The steps may be repeated to insert up to 10 prostheses, equidistant from each other. The GK has been originally described with the insertion of between 4 and 6 prostheses, whereas the SK has been described with the use of 10 prostheses. The choice of inserting 4 as opposed to 6 or 10 prostheses is arbitrary. The use of 10 prostheses enables the formation of a circumferential or quasi-circumferential intersphincteric ring, akin to an artificial anal sphincter. The prostheses self-fix in the desired position, thereby preventing displacement and migration in the majority of cases.

The wounds are closed with a single absorbable suture (Figure 8). At the end of procedure, EAUS imaging will show the location of all prostheses. The procedure takes about 30 to 40 minutes to complete and is done as a day case. Oral metronidazole 400 mg tds is prescribed for 5 days postoperatively. Oral laxatives such as lactulose are prescribed to minimise the risk of constipation. The patients are advised to avoid any anal trauma as well as anal intercourse for at least 72 h after implant insertion. The patients are followed up after 6 weeks and 3 months thereafter. The material remains identifiable both by palpation and by endoanal ultrasonography in the postoperative period (Figures 9 and 10).

Figure 8.

Up to 10 equidistant circumferential perianal wounds, each closed with an absorbable suture (Monocryl 3/0).

Figure 9.

Endoanal ultrasound scan (Aloka) at 6 weeks following the implantation of six gatekeeper prostheses in a 72-year-old male with idiopathic passive faecal incontinence.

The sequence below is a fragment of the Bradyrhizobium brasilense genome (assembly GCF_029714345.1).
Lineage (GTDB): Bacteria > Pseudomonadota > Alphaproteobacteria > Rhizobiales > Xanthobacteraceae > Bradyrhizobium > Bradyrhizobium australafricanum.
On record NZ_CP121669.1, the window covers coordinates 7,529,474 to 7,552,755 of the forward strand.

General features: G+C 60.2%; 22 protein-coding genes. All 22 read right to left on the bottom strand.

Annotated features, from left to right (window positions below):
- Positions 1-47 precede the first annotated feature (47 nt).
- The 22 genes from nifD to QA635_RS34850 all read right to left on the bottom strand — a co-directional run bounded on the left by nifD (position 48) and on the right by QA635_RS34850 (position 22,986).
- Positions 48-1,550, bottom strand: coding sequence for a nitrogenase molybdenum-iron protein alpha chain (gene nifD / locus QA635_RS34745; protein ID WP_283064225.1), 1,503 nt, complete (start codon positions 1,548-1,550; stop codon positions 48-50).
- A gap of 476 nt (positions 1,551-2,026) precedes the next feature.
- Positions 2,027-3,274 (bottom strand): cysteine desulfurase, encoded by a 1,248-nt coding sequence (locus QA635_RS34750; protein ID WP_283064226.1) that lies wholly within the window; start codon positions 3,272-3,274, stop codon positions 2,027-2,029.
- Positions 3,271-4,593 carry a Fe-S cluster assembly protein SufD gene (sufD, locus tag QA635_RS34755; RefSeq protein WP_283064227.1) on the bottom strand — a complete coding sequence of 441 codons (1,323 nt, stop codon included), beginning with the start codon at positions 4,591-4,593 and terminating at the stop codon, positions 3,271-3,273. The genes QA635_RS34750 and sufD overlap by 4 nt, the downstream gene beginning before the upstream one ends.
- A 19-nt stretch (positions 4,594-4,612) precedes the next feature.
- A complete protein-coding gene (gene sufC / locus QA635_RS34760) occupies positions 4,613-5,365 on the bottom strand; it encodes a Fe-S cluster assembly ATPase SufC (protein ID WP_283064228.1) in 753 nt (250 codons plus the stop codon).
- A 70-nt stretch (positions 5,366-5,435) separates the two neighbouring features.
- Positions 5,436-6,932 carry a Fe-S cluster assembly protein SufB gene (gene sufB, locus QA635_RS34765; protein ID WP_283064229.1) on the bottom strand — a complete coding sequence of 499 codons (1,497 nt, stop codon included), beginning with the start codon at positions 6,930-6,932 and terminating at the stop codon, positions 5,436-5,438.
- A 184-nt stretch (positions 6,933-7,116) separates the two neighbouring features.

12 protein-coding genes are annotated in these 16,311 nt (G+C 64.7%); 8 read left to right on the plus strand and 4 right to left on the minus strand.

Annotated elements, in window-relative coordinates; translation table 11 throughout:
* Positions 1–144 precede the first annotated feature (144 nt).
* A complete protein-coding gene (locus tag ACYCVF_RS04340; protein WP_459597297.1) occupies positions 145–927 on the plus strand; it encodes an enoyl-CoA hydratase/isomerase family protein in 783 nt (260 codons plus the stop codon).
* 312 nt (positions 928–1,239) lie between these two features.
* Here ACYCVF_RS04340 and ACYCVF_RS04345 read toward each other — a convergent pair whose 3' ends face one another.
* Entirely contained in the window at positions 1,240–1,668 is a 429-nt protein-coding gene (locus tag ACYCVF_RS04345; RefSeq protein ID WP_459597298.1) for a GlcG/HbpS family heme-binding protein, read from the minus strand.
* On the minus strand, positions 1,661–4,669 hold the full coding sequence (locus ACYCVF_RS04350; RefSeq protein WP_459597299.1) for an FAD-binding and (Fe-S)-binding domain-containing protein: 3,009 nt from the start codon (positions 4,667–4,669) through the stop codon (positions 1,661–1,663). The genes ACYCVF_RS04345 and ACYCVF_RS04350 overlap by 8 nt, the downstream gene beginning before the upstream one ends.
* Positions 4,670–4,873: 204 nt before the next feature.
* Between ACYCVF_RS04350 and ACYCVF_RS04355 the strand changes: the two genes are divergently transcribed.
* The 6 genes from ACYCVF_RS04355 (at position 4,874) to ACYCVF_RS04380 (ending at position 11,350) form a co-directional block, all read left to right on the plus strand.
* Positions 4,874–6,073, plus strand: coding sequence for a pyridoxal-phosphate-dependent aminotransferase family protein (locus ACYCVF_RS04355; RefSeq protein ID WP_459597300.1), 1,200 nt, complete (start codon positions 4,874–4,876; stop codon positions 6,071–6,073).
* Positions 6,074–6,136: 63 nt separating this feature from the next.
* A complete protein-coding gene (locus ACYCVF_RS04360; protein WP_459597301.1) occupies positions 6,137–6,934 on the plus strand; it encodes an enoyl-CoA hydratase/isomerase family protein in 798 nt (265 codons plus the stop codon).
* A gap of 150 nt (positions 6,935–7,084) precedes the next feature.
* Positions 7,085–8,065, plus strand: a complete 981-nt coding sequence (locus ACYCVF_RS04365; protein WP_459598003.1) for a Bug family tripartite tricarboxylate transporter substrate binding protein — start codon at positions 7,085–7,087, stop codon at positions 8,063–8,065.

Figure 10.

Endoanal ultrasound scan (B&K) at 6 weeks following the implantation of 10 Sphinkeeper prostheses in a 68-year-old female with passive faecal incontinence and previous episiotomy.

2.4.2 Results

The first reported experience with the Gatekeeper was by Ratto et al. in 2011 [19]. This was a study with 14 patients. Eight had idiopathic FI, four had an IAS defect, and two had combined IAS and EAS defects. The median follow-up was of 12 months (ranging from 5 to 48 months). The authors reported a clinically significant improvement in continence in 13 patients, a sustained significant improvement in the Wexner and Vaizey scores and in the SF36 and FIQOL scores. No complications have been reported.

The second study was a comparative retrospective study by Parello et al. in 2012 [20]. Seven patients who had the Gatekeeper implanted were compared to six patients who underwent sacral nerve stimulation. The median follow-up was of 18 months in the Gatekeeper group and 20 months in the SNS group. The authors reported a sustained improvement in the Wexner continence scores with both modalities of treatment.

Fabiani et al. [21] used Gatekeeper for a group of patients affected by minor faecal incontinence. Four out of seven patients complained of passive incontinence prior to the procedure. After an average follow-up of 6 months, 6 patients reported a Wexner incontinence score under the value of 4, meaning that they rarely experienced symptoms (0 = perfect incontinence and 20 = complete incontinence). Only one patient who suffered mixed incontinence failed to respond.

Biondo et al. [22] concluded that Gatekeeper is a safe and effective procedure in more than 50% of patients for at least a year after implantation. They found that no patients had postoperative or long-term complications. Forty-eight per cent of patients were classed as responders, and significant differences were found between baseline mean Vaizey scores at 6 months, 12 months and last follow-up. At long-term follow-up (2.7 years), those patients that responded were found to have maintained an improvement more than 50% of their baseline Vaizey score.

In a multicentre study involving 54 patients and a clinical follow-up for a year, Ratto et al. [23] noted that after Gatekeeper implantation, incontinence to gas, liquid and solid stool improved significantly, soiling was reduced and the ability to defer defaecation was enhanced. All faecal incontinence severity scores were significantly reduced, and patients’ quality of life improved. At 12 months, 30 patients (56 per cent) showed at least 75 per cent improvement in all faecal incontinence parameters, and 7 (13 per cent) became fully continent. Dislodgement of a few prostheses was reported, but this made no difference to postoperative continence.